Law and order crisis: Bishop sees solution in 17th Amendment

The implementation of the 17th Amendment would stem the erosion of law and order, Colombo’s Anglican Bishop Rt. Revd. Duleep de Chickera said, in his address to the Diocesan Council yesterday.
“This will ensure impartiality and accountability in the sectors that maintain law and order and lead to the reduction of corruption and crime. It will also enable civil society, the media and several democratic institutions to impact on the process of good governance,” he said.

The Bishop also emphasised the need for dialogue to bring the conflict in the country to an end. “Our violent approach to resolving conflict and historic grievances must also change. Security is a requirement in a modern state. But war, the recognition that our own will be killed in confrontation, even out of provocation or desperation, is never the answer. Time tested methods of dealing with conflict such as negotiations, dialogue, consensus and compromise need to be affirmed and pursued instead,” he said.

“From here we will grow to understand that the devolution of political power within a united nation is the path that an enlightened people travel,” he said.

The Bishop also said that corruption, intimidation, divisiveness, violence and lawlessness are dangerously gaining social endorsement, while people’s rights and needs were being systematically disregarded.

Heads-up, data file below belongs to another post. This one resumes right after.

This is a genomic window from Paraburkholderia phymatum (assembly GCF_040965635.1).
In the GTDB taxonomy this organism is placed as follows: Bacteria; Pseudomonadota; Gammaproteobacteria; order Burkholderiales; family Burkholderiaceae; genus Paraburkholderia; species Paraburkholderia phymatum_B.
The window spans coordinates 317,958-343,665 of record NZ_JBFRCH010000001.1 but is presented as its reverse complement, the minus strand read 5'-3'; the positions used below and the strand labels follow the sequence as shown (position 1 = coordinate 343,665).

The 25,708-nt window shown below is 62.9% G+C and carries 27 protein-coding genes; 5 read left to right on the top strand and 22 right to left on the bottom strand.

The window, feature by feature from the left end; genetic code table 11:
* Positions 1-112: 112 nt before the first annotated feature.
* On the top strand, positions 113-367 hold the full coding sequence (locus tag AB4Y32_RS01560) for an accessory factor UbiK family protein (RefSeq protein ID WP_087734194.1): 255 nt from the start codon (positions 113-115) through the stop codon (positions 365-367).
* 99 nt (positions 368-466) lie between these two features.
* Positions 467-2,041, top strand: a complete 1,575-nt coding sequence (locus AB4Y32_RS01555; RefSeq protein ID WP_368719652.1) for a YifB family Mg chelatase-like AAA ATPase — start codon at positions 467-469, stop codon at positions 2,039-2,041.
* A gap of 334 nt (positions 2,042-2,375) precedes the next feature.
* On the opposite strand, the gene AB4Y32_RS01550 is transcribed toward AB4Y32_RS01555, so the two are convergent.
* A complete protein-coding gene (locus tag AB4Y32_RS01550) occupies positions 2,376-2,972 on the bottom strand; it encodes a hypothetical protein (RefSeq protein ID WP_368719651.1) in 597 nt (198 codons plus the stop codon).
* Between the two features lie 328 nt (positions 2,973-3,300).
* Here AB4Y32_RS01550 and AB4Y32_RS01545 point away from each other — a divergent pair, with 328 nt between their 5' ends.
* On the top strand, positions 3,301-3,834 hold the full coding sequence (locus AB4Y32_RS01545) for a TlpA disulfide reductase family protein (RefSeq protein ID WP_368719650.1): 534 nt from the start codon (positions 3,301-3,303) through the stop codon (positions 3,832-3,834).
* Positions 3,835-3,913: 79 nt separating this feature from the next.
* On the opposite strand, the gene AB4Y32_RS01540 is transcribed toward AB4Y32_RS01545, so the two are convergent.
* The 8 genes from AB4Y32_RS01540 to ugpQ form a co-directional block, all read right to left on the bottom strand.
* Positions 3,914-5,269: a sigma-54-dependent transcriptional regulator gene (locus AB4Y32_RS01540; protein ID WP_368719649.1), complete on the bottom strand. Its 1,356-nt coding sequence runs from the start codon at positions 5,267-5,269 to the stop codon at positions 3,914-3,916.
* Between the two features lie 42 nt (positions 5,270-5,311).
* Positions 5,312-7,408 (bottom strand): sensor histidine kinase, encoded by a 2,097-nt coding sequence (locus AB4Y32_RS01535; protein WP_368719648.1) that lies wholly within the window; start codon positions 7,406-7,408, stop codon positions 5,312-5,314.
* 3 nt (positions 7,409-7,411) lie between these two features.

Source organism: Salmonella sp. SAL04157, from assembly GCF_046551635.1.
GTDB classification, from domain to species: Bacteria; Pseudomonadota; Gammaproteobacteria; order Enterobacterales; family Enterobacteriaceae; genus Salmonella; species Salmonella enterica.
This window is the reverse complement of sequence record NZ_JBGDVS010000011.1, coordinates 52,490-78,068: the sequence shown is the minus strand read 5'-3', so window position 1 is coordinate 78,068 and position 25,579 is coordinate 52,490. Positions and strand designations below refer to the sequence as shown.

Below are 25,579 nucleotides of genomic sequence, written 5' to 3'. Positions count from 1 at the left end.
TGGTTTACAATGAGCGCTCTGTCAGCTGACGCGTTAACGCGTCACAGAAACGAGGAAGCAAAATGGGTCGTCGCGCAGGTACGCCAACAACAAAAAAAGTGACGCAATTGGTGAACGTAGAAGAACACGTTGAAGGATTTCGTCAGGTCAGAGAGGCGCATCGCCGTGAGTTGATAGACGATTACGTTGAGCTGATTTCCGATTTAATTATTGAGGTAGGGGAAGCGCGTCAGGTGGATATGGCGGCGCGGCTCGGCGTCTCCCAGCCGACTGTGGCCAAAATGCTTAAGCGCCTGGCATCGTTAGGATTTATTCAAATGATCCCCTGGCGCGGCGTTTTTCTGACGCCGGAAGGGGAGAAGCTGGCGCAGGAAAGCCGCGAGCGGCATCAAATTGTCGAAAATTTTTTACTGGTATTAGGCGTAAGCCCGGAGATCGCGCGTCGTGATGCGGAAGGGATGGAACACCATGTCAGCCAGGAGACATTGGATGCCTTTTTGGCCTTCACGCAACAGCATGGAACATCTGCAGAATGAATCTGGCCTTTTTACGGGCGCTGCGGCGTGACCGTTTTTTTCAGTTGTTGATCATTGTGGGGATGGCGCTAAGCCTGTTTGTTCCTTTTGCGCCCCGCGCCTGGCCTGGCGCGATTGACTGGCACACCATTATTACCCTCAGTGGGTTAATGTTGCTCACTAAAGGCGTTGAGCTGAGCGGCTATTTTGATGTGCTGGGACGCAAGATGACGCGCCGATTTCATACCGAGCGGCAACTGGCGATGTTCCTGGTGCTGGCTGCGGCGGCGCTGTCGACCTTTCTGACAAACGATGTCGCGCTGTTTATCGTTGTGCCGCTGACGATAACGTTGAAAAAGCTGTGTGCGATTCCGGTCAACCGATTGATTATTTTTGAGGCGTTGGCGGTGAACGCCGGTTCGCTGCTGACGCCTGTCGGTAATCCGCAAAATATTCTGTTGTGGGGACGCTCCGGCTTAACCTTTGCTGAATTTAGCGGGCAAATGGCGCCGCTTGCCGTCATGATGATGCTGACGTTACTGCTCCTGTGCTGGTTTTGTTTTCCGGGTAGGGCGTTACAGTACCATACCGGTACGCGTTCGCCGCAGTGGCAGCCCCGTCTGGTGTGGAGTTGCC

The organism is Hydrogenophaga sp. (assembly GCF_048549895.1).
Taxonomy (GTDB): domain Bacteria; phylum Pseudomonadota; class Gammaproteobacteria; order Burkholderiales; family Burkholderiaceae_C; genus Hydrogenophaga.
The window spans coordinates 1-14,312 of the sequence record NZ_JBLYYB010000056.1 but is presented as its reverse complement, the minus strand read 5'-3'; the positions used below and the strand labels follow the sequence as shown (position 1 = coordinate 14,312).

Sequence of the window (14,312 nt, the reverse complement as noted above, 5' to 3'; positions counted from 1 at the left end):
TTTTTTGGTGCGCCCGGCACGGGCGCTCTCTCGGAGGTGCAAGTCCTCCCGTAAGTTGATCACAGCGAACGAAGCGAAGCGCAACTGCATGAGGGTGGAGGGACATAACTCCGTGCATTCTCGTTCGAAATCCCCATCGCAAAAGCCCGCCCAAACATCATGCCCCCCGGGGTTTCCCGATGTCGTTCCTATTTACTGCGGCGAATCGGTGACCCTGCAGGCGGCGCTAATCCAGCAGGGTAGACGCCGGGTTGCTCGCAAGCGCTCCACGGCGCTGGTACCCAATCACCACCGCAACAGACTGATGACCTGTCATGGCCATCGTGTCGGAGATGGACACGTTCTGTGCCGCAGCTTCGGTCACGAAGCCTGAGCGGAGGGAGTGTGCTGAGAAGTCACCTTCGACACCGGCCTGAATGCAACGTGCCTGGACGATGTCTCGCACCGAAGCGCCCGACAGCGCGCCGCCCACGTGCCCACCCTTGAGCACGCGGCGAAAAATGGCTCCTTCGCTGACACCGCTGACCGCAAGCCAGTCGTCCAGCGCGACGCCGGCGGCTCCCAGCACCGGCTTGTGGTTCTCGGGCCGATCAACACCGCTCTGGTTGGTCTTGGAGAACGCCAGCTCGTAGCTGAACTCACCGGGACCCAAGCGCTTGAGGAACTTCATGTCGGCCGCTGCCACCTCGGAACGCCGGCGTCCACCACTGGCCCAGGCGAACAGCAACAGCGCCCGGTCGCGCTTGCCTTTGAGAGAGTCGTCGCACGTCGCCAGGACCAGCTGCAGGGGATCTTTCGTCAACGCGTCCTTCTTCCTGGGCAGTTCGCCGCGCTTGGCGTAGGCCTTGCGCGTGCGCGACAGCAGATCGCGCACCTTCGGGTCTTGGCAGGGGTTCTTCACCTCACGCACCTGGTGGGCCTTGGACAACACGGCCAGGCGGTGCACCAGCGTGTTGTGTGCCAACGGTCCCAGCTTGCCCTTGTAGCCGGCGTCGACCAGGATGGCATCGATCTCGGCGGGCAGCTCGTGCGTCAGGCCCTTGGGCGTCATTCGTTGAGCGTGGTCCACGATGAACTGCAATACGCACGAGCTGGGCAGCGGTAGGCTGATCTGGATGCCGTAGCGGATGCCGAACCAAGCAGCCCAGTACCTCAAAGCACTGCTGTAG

“We often hear of allegations of the abuse of public office for personal gain, and financial extravagance and waste by those holding responsible office. As at present little is being done to arrest this trend which hits the poorest segments of our society, hardest”, he said.

He said that we are today experiencing what is called “anomie”, a word coined by the early 20th Century French sociologist Emile Durkheim to describe a society influenced by the absence of norms.

“For Durkheim the way out of ‘anomie’ was through education; both formal and non formal. We, however, need a much more comprehensive counter-trend to return to a value based society,” he said.
“It is as we stop demonising the other and our children associate with each other that we will learn to co-exist”, he said.

He urged the people to reclaim their rights to intervene on behalf of the people and refuse to allow this to be the sole domain of the politician.

“It is imperative that the Gospel/Dhamma should compel us to speak and respond to situations of war, poverty, corruption, human rights violations, injustice, oppression, intimidation, discrimination and so on. We must never grow weary of striving in this direction,” he said.

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